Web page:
An Individual Is Made of Many Parts: Tschabalala Self Interviewed by Sasha Bonét

Space shapes bodies; bodies shape space. 

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Tschabalala Self, Fresh, 2017. Acrylic, watercolor, flashe, colored pencil, crayon, hand-colored photocopy, hand-colored canvas, and faux jewel on canvas. 243.8 x 213.3 cm. Photo: Damian Griffiths. Courtesy of the artist and Pilar Corrias Gallery.

I met Tschabalala Self in her New Haven, Connecticut, studio just a few blocks from Yale where she attended graduate school but never had the chance to relocate as she was immediately thrust into a whirlwind of notable visibility. She hopped a flight to Berlin for her first exhibition on the day of her commencement and hasn’t stopped expanding since. Her studio is covered in body parts. Plastered arms, asses, and vulvas are suspended from clothing racks and sprawl across the floor. Twenty-two-inch Kanekalon braiding hair is pinned to the wall. Patterned fabrics of textured variety emulate lips, fingernails, and knees. I say that it looks like a black girl graveyard. Self laughs, soft and veritable. “Yeah, except I bring them back to life,” she says as she crawls across the floor in knee pads collecting, cutting, and then bonding the pieces to a figure three times her size.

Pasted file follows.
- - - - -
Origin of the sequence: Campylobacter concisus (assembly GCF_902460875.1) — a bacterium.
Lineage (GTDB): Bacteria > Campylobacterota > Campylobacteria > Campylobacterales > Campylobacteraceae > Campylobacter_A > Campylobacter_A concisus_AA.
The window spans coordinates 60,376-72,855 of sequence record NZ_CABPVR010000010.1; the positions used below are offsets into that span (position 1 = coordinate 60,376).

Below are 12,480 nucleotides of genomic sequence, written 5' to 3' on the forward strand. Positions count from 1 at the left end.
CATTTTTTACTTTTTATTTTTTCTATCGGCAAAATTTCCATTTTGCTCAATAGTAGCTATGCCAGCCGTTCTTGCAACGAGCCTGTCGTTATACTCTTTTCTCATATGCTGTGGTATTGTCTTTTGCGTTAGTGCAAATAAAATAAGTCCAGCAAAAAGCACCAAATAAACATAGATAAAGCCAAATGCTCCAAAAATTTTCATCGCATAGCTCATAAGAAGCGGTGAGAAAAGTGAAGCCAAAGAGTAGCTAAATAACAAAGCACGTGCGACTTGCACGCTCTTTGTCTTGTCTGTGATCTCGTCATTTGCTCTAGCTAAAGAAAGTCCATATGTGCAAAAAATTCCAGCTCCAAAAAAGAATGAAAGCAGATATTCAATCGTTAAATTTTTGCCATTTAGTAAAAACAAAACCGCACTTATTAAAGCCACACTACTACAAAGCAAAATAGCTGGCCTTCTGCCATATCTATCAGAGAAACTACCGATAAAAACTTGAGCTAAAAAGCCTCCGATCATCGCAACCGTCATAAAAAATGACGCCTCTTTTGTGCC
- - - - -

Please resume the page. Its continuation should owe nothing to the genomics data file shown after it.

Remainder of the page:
Born in 1990 in Harlem, Self’s figurative work primarily focuses on the black woman and the way black bodies inhabit and defy the narrow spaces in which they are often forced to exist. Her figures are made with mixed-media materials including acrylic, silks, and furs that when affixed to a stretched canvas create waves and ripples that mimic movement. This motion is a necessary meditation in Self’s subjects and her own reality, as she defines confinement as the genesis story of her enslaved ancestors. This history informs Self’s insistence that her creations depict the most basic right of humanity that rests just beyond the grasp of many black people—the ability to move freely without fear of punishment.   

Self sat behind her sewing machine as we spoke.

—Sasha Bonét

Sasha Bonét Some of your work presents the black woman’s body in a genderless or non-binary form. With your piece Loner (2016), which I saw at the New Museum’s Trigger: Gender as a Tool and a Weapon exhibition, I asked myself: Why am I inclined to project a gender upon this figure? Beyond curved proportions and box braids, it could easily be a male figure. She has a masculine stance. She’s defying typical feminine ideals that insist one must suck-in here, squeeze there, and shrink all over. What led you to create her in this way?